How Does It Work?


G

Geo

What accounting system does Money use, and how does it work?

I learned the basics of accounting about 20 years ago. A college kid
taught me double-entry bookkeeping. It took him about an hour to
explain it. The system is simple, elegant, and powerful; I've been
using it ever since.

Fast forward to 2007. I'm looking for the first time at personal
accounting software. The first thing I noticed about Microsoft Money is
that it does not use the double-entry bookkeeping system. There is no
evidence of credits and debits. I can't figure out how to make an
income or an expense account. Ledger pages are inconsistent, showing
different columns depending on the "type" of account. All-in-all, it is
not what I've been taught to expect in an accounting system.

Obviously, Microsoft has chosen not to use double-entry bookkeping in
Money. That's okay; I don't mind change. My question, however, is this:
What system does Microsoft Money use? Does it have a name, a
theoretical foundation, and a track-record, or is Microsoft just making
it up as they go along?


-Geo
 
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C

Cal Learner-- MVP

Obviously, Microsoft has chosen not to use double-entry bookkeping in
Money. That's okay; I don't mind change. My question, however, is this:
What system does Microsoft Money use? Does it have a name, a
theoretical foundation, and a track-record, or is Microsoft just making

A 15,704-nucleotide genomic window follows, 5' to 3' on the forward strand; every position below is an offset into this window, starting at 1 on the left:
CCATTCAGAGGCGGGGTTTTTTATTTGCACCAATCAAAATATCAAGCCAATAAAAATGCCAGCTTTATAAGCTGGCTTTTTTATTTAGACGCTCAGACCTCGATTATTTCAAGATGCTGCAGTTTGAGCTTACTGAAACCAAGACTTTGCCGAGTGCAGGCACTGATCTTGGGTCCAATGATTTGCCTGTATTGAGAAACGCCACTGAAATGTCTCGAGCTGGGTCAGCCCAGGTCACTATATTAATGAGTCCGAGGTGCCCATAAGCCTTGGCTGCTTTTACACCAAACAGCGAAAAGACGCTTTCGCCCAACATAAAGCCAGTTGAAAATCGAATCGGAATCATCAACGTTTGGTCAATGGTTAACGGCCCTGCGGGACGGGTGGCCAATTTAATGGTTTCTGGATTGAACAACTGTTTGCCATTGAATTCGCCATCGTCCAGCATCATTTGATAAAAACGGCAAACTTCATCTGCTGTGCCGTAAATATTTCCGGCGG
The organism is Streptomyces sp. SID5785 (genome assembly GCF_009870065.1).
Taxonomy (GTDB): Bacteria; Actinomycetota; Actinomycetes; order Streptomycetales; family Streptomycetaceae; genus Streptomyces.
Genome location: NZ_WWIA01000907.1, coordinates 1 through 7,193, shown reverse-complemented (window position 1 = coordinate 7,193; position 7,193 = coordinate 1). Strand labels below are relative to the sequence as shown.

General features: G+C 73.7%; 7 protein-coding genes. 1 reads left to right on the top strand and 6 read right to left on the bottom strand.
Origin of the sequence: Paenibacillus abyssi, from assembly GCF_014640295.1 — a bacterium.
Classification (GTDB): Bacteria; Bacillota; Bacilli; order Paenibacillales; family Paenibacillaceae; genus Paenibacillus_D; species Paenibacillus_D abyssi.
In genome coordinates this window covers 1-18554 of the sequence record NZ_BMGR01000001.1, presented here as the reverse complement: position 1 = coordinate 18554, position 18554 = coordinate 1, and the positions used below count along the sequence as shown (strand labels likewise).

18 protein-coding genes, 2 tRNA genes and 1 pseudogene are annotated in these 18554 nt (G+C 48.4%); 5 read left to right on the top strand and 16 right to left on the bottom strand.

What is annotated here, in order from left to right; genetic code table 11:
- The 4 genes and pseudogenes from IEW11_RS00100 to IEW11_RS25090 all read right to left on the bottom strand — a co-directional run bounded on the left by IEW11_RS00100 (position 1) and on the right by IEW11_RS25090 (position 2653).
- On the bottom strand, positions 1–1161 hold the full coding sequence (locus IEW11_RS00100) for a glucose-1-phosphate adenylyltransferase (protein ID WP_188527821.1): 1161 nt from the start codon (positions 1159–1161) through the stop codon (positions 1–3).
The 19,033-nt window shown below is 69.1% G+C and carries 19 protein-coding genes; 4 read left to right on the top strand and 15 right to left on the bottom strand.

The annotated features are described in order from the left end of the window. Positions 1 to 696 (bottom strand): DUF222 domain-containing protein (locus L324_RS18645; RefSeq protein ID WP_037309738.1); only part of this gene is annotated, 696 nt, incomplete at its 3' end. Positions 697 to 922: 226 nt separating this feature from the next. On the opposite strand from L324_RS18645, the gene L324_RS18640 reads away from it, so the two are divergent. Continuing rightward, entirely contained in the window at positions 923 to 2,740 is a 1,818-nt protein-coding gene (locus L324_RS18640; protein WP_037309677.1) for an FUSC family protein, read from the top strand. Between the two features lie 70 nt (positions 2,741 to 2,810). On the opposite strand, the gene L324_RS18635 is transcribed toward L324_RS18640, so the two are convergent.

it up as they go along?
Single-entry bookkeeping -- like an enhanced checkbook. You can have
transfers, so you can do some dual-entry-like things.

http://en.wikipedia.org/wiki/Single-entry_accounting_system
 
C

Cal Learner-- MVP

Fast forward to 2007. I'm looking for the first time at personal
accounting software. The first thing I noticed about Microsoft Money is
that it does not use the double-entry bookkeeping system. There is no
evidence of credits and debits. I can't figure out how to make an
income or an expense account.
Did you consider going to your bank and trying to open an income
account or an expense account? :)

Think of an account in Money as you would an account for banking,
credit card, or brokerage.

Think of "registers" that resemble transactions on statements.
 
G

Geo

Cal,

Thanks. I never heard of single-entry bookkeeping before. Frankly, I
don't understand it yet -- I mean, if you aren't balancing every
transaction, then how can you balance the balance sheet? In any case,
you've satisfied me that Microsoft isn't completely faking it; I'll
take a closer look.

-Geo
 
D

Dick Watson

I'd answer it a little differently: Since all transactions in Money are
entered in an account (asset/liability) and you can have a category
(income/expense) in (almost) all transactions, then it really is a double
entry system that disguises this since most people have zero
background/interest in double entry accounting arcana. (Indeed if you told
most of them that Money was double entry accounting rather than personal
financial management, they run, not walk, away from the product.) You can
use various reports to get at a quasi- balance sheet, etc.
 
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D

Dick Watson

I agree your solution looks like a good workaround to Money's sad omission
of any features for people who have moved beyond the savings phase of life
to the distribution phase of life.

But I wouldn't call creating separate expense and income transactions out of
money that was ALREADY your asset, just to get the Income in a way that
Money can report the distribution for tax-law purposes, a shining example of
double entry accounting technique. Quad entry, maybe. Indeed, in general,
double entry principles are why categorizing a Transfer is a non sequitur.
 
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